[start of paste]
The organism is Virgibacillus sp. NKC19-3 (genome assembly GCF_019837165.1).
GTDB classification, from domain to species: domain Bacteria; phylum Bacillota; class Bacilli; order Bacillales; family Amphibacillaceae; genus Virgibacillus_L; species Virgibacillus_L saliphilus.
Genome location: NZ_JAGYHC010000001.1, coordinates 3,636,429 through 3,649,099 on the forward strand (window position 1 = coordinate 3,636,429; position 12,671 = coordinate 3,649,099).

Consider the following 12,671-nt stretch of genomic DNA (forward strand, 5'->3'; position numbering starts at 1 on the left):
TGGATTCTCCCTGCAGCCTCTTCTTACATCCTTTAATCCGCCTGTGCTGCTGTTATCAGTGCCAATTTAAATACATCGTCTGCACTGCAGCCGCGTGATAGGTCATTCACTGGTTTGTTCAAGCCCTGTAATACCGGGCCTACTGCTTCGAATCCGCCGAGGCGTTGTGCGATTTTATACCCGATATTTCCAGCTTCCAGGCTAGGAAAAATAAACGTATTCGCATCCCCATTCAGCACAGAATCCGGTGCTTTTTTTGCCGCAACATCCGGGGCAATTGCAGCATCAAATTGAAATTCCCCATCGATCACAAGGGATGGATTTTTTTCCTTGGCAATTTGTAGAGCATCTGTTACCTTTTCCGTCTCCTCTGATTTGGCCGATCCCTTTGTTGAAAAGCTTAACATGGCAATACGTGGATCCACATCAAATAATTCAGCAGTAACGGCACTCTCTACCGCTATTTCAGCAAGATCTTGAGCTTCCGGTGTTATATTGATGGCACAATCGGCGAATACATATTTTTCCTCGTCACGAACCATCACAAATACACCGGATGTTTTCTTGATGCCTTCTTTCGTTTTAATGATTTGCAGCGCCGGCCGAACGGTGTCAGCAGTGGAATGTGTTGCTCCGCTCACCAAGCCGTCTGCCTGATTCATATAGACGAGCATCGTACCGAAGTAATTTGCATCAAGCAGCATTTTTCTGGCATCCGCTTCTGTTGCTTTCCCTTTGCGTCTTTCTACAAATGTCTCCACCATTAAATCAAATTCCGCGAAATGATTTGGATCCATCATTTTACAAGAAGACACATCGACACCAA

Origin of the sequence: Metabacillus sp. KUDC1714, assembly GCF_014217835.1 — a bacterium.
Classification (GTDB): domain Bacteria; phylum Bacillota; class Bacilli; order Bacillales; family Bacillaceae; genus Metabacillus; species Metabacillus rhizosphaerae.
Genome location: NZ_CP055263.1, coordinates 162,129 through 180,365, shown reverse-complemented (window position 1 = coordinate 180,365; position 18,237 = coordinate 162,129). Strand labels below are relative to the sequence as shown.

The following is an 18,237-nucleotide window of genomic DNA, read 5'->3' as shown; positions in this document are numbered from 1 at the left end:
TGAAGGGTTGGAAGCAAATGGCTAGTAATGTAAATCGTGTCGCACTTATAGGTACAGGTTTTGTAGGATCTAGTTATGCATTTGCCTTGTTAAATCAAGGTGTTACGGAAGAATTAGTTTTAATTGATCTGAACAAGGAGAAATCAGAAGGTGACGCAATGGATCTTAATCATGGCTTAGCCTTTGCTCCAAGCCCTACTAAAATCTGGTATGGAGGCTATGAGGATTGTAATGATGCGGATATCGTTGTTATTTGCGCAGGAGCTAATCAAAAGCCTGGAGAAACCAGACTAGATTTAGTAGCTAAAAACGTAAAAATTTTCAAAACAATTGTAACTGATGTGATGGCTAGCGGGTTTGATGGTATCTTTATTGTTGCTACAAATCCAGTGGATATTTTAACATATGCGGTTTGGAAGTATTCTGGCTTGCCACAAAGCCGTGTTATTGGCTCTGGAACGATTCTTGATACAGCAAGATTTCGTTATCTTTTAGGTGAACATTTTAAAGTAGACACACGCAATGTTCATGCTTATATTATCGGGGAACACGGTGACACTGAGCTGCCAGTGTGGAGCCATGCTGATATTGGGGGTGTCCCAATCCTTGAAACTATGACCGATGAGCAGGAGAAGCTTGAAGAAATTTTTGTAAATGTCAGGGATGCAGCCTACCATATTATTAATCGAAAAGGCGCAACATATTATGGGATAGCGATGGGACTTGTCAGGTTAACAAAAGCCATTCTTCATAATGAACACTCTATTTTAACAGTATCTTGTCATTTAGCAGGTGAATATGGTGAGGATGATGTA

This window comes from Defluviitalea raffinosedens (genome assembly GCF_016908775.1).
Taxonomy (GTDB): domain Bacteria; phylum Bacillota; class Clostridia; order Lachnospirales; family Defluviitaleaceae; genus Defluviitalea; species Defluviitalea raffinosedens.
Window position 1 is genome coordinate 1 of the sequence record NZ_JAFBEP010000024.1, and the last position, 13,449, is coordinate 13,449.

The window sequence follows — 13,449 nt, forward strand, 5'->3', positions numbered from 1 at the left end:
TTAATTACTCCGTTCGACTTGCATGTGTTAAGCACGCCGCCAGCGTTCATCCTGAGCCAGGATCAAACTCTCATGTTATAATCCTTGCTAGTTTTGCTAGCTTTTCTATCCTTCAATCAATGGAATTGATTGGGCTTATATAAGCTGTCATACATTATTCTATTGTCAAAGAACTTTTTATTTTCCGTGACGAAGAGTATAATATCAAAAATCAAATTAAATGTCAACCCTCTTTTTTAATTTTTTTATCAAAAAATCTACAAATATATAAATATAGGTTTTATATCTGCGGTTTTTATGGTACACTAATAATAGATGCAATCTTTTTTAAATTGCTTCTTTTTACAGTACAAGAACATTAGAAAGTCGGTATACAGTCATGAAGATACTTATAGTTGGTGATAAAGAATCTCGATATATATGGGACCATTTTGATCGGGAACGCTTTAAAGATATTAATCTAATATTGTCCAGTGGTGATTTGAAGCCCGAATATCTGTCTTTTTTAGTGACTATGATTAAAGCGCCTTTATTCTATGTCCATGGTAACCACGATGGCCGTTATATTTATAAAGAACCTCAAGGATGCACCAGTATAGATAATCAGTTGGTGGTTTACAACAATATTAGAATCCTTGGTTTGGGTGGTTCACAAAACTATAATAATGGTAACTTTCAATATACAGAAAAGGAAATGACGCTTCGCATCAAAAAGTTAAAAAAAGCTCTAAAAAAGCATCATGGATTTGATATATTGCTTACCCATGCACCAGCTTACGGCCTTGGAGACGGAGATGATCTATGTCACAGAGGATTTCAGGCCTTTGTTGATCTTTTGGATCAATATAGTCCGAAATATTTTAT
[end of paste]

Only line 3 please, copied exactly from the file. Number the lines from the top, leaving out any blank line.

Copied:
Genome location: NZ_JAGYHC010000001.1, coordinates 3,636,429 through 3,649,099 on the forward strand (window position 1 = coordinate 3,636,429; position 12,671 = coordinate 3,649,099).